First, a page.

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How to stop stress from affecting your relationship

How to stop stress from affecting your relationship

When stress affects our relationships, finding ways to cope with it becomes the first big step


stress, stress and relationship, stress reaction
Representational Image | Shutterstock

Stress can stem from seemingly insignificant events like being stuck in traffic or a long line at the grocery store, as well as from more significant challenges like mounting workloads, family conflicts, or financial troubles.   However, if stress begins to affect our relationships, it becomes crucial to take action. 

Exhausted with work, Anand Gupta, 36, software engineer from Bengaluru, used to come home stressed.   This resulted in him lashing out at his wife, five-year-old child, and the puppy. The tension took their relationship to the brink of separation. “My irritable response to petty things made the situation worse, and I began to blame others, especially my wife, for my problems,” he says. Luckily, counselling helped him take simple steps to reduce stress and improve his relationships with family.  

According to a 2021 research by Rosie Shrout,  social-health psychologist at Purdue University, “One’s stress can be contagious, particularly to those close to one.” The study gives an insight on how stress affects relationships and health. It states that marital stress can also alter endocrine, cardiovascular, and immune function—key pathways from troubled relationships to poor health.  

Sharon D’leema, clinical psychologist and emotional wellness coach, YourDOST, an online counselling in Bengaluru says, “Stress is an inevitable part of our lives. However, that does not mean we absorb stress all the time and let it overpower us and affect our lives in any aspect.”  

 She suggests some tips to prevent stress from affecting our relationship:  

  • Set boundaries with people around us.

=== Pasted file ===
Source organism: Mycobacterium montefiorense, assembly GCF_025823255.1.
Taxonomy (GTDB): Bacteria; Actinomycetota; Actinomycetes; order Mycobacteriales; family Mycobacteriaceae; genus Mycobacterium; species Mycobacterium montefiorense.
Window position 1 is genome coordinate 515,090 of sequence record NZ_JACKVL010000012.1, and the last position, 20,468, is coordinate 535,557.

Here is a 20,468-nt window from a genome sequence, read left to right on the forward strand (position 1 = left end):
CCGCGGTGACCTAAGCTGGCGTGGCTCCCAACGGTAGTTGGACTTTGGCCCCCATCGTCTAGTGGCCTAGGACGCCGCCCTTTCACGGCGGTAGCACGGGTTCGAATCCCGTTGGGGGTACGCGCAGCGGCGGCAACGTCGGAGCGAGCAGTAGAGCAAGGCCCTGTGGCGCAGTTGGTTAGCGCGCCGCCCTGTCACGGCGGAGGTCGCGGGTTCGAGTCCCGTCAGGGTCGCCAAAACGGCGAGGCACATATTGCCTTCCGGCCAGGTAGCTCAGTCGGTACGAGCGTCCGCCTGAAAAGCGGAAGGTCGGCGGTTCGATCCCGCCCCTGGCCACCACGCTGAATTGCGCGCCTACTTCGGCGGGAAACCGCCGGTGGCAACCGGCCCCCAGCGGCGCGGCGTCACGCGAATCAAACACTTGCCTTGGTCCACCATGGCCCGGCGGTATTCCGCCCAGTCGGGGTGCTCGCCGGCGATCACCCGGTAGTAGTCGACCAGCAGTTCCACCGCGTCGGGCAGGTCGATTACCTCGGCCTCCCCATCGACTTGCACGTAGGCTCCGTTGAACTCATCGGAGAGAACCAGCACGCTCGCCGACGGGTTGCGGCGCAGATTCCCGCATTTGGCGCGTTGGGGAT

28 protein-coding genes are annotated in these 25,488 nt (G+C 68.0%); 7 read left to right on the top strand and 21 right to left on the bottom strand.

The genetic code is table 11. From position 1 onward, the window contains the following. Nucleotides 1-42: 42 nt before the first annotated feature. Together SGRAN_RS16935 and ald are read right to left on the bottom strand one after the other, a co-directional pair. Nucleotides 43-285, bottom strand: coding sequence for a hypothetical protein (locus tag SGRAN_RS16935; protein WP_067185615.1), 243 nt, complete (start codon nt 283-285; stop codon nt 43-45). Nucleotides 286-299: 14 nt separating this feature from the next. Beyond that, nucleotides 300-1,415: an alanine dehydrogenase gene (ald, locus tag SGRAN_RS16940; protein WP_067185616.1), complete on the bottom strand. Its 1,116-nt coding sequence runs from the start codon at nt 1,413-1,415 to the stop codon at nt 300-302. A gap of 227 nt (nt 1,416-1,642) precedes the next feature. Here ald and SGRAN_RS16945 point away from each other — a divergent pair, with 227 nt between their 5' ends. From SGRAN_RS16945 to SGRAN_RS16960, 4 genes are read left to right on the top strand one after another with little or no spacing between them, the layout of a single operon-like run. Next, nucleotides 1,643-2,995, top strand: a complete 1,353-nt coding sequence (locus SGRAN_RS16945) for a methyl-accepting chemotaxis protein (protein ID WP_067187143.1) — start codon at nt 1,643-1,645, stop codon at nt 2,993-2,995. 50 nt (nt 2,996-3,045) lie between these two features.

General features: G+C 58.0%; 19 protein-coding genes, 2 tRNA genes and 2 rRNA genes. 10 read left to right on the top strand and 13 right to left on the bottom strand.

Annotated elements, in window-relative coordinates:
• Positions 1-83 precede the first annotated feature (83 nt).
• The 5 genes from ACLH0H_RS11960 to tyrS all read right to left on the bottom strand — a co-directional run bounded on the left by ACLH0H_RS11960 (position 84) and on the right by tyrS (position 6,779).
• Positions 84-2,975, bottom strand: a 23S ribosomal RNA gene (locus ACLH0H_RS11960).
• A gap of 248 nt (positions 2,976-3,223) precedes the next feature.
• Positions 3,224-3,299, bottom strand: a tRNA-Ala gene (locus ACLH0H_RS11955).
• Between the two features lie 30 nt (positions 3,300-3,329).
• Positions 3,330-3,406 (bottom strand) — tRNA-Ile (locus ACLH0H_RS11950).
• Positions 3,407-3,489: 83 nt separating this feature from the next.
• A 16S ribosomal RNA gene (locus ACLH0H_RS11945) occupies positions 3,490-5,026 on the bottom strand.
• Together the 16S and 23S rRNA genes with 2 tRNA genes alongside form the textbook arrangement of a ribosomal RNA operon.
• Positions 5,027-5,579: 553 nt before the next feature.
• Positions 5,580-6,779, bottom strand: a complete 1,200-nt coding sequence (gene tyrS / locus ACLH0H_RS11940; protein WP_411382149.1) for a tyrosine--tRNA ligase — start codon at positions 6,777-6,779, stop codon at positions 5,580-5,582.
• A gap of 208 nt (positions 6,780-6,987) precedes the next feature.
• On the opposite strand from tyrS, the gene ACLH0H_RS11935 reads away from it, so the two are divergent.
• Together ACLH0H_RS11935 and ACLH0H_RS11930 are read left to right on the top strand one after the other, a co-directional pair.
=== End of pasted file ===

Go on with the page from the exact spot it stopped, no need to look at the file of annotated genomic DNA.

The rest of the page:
• Regulate behaviour, emotions, and thoughts in the pursuit of long-term goals. This can be achieved through abdominal breathing, meditation.
  • Have a routine that includes leisure time.
  • Avoid bottling up feelings and communicate with family and friends. According to a 2003 study published in the American Psychological Association, increased levels of stress hormones were detected when newlyweds used critical words, sarcasm, unpleasant tones, and irritating facial expressions in a fight.  This comes with  higher inflammation, blood pressure, and  greater variations in heart rate.  

Aditi Tulshyan, marriage and family counsellor and certified trauma therapist at XpressIt Mental Health Services, North Delhi says, “Stress is a physiological response to an event, which can have positive or negative effects. But by being mindful of it, we can help those around us remain unaffected.” 

Tulshyan’s tips on bonding:  

Prioritise intimacy in the relationship: Couples should set a fixed time of around 5-10 minutes to talk and connect with each other daily. Whether it is over a cup of coffee in the morning, a glass of wine or a cup of tea in the evening, or walking the dog together, make sure to get some quality time together each day.  

Identify your stressors: External stressors (stress that comes from the environment, relationship/financial problems, major life changes, pressure from work) by one or both partners can cause distress in their relationship. This stress can interfere with their ability to communicate, emotionally connect, and handle conflicts.  

Communicate: Communicate with your partner about everything, both good and bad. Treat your partner as your best friend.   

Dress up: Dress up for each other and for yourselves as it releases the happy hormones.   

Plan couple activities to stay connected: Ask your partner about their day, and plan regular date nights and activities you both enjoy such as dancing, yoga, meditation and so forth.  

Set and pursue goals: To bring about the changes you want, set personal goals, and agree on shared goals by discussing about ways to reduce stress and strengthen resilience.   Create a strategy for achieving each goal and a system for keeping tabs on your progress. 

Laugh together: Laughter is a great way to alleviate stress and strengthen relationships. It will also help one to remember one’s initial feelings for the other. Moreover, it lets one to forget that life was not supposed to be taken seriously.  

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